Sen. John McCain published a statement Wednesday morning outlining his involvement with the allegations of Trump's ties to Russia.
“Late last year, I received sensitive information that has since been made public. Upon examination of the contents, and unable to make a judgment about their accuracy, I delivered the information to the Director of the FBI. That has been the extent of my contact with the FBI or any other government agency regarding this issue," the statement read.
Trump and Russia have denied the authenticity of the claims. Sources confirmed to Circa that the information in the documents was presented to President Obama and President-elect Trump.
The two-page summary was not included in the classified report about Russian hacking that was more widely distributed, but rather in an annex only shared at the most senior levels of the government: President Obama, the President-elect, and the eight Congressional leaders.
Russia just said the unverified report paid for by political opponents is "A COMPLETE AND TOTAL FABRICATION, UTTER NONSENSE." Very unfair!— Donald J. Trump (@realDonaldTrump) January 11, 2017
Trump decried the allegations on Wednesday morning in a four-part tweetstorm.
I win an election easily, a great "movement" is verified, and crooked opponents try to belittle our victory with FAKE NEWS. A sorry state!— Donald J. Trump (@realDonaldTrump) January 11, 2017
Russia has never tried to use leverage over me. I HAVE NOTHING TO DO WITH RUSSIA - NO DEALS, NO LOANS, NO NOTHING!— Donald J. Trump (@realDonaldTrump) January 11, 2017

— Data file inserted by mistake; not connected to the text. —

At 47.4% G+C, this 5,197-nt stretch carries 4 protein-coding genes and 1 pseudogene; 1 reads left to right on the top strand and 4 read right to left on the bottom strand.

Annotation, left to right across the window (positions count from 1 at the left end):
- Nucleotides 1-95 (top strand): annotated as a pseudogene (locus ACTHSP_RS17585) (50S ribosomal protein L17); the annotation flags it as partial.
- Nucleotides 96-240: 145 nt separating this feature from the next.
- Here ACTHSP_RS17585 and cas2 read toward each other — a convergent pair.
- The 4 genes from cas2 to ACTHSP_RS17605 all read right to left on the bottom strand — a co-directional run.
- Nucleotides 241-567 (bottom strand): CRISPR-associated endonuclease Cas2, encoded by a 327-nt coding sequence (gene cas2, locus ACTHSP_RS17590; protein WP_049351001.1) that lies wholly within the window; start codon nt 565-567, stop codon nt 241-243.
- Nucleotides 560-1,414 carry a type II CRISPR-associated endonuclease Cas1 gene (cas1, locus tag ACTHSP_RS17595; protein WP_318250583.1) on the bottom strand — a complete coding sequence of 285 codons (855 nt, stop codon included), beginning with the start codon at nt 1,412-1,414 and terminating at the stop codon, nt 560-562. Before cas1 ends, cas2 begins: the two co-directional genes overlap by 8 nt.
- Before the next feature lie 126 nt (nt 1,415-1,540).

Intelligence agencies should never have allowed this fake news to "leak" into the public. One last shot at me.Are we living in Nazi Germany?— Donald J. Trump (@realDonaldTrump) January 11, 2017
The Kremlin does not engage in collecting compromising information.
Dmitry Peskov, head of the Russian presidential administration, called them "pulp fiction" and " "complete fabrication[s] and utter nonsense."
"We should treat it with humor, but there is a sad side to it, too," he said. "There are people who are whipping up this frenzy, who are doing their best to keep this witch hunt going."
Here's Trump's initial denial.
Trump targeted BuzzFeed specifically in social media. BuzzFeed and CNN reported different aspects of the same story.
CNN reported Tuesday that intelligence officials briefed Trump and President Obama on allegations that Russia had compromising information on Trump and presented them a summary of unverified memos compiled in part by a former British spy. BuzzFeed published those unverified memos, stating themselves the memos were not verified.
Trump also linked an article posted on Laura Ingraham-run LifeZette to prove his point.
WikiLeaks has a 100% record of accurate authentication. We do not endorse Buzzfeed's publication of a document which is clearly bogus.— WikiLeaks (@wikileaks) January 11, 2017
WikiLeaks insisted the BuzzFeed-published memos were "bogus."
The 4chan ties
Shortly after news of the allegations broke, Trump supporters pointed to a post on 4chan, claiming it was evidence the story was fake.
"They took what I told Rick Wilson and added a Russian spy angle to it. They still believe it. Guys, they're truly [expletive] desperate - there's no remaining Trump scandal that's credible," the post says. However, the post's author says nothing about what he or she told Wilson, a prominent Republican strategist, or how it reached intelligence agencies.
You're wrong if you believe— Rick Wilson (@TheRickWilson) January 11, 2017
1. What we had came from /pol.
2. That I was Buzzfeed's source.
Try again, boys.
Wilson refuted those claims on Twitter.
The Associated Press contributed to this report.